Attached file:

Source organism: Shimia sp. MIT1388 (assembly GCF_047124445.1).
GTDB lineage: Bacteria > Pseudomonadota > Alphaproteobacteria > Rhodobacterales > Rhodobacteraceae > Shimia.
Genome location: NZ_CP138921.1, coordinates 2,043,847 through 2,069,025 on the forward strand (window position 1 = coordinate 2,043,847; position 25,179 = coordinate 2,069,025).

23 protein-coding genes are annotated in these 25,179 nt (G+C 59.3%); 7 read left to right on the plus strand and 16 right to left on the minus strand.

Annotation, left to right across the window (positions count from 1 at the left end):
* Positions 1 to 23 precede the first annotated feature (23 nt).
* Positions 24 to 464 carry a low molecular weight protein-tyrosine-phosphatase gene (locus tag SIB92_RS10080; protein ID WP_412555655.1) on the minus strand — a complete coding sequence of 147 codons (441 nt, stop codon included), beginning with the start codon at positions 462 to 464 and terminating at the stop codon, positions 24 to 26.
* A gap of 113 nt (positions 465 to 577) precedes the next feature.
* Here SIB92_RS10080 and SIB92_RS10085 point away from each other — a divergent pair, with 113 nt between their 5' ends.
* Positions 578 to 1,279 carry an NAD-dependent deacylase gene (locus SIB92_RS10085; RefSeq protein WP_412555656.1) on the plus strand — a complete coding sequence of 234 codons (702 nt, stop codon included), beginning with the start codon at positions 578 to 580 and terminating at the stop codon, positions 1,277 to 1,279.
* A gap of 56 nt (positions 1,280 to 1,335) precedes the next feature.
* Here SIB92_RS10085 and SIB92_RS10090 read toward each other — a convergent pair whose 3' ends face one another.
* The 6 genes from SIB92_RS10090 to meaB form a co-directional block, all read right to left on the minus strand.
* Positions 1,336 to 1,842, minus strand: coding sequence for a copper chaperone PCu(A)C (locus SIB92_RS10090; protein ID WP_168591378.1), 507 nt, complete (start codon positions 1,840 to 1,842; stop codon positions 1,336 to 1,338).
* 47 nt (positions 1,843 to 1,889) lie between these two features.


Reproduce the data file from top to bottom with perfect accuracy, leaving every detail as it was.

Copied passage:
Source organism: Shimia sp. MIT1388 (assembly GCF_047124445.1).
GTDB lineage: Bacteria > Pseudomonadota > Alphaproteobacteria > Rhodobacterales > Rhodobacteraceae > Shimia.
Genome location: NZ_CP138921.1, coordinates 2,043,847 through 2,069,025 on the forward strand (window position 1 = coordinate 2,043,847; position 25,179 = coordinate 2,069,025).

23 protein-coding genes are annotated in these 25,179 nt (G+C 59.3%); 7 read left to right on the plus strand and 16 right to left on the minus strand.

Annotation, left to right across the window (positions count from 1 at the left end):
* Positions 1 to 23 precede the first annotated feature (23 nt).
* Positions 24 to 464 carry a low molecular weight protein-tyrosine-phosphatase gene (locus tag SIB92_RS10080; protein ID WP_412555655.1) on the minus strand — a complete coding sequence of 147 codons (441 nt, stop codon included), beginning with the start codon at positions 462 to 464 and terminating at the stop codon, positions 24 to 26.
* A gap of 113 nt (positions 465 to 577) precedes the next feature.
* Here SIB92_RS10080 and SIB92_RS10085 point away from each other — a divergent pair, with 113 nt between their 5' ends.
* Positions 578 to 1,279 carry an NAD-dependent deacylase gene (locus SIB92_RS10085; RefSeq protein WP_412555656.1) on the plus strand — a complete coding sequence of 234 codons (702 nt, stop codon included), beginning with the start codon at positions 578 to 580 and terminating at the stop codon, positions 1,277 to 1,279.
* A gap of 56 nt (positions 1,280 to 1,335) precedes the next feature.
* Here SIB92_RS10085 and SIB92_RS10090 read toward each other — a convergent pair whose 3' ends face one another.
* The 6 genes from SIB92_RS10090 to meaB form a co-directional block, all read right to left on the minus strand.
* Positions 1,336 to 1,842, minus strand: coding sequence for a copper chaperone PCu(A)C (locus SIB92_RS10090; protein ID WP_168591378.1), 507 nt, complete (start codon positions 1,840 to 1,842; stop codon positions 1,336 to 1,338).
* 47 nt (positions 1,843 to 1,889) lie between these two features.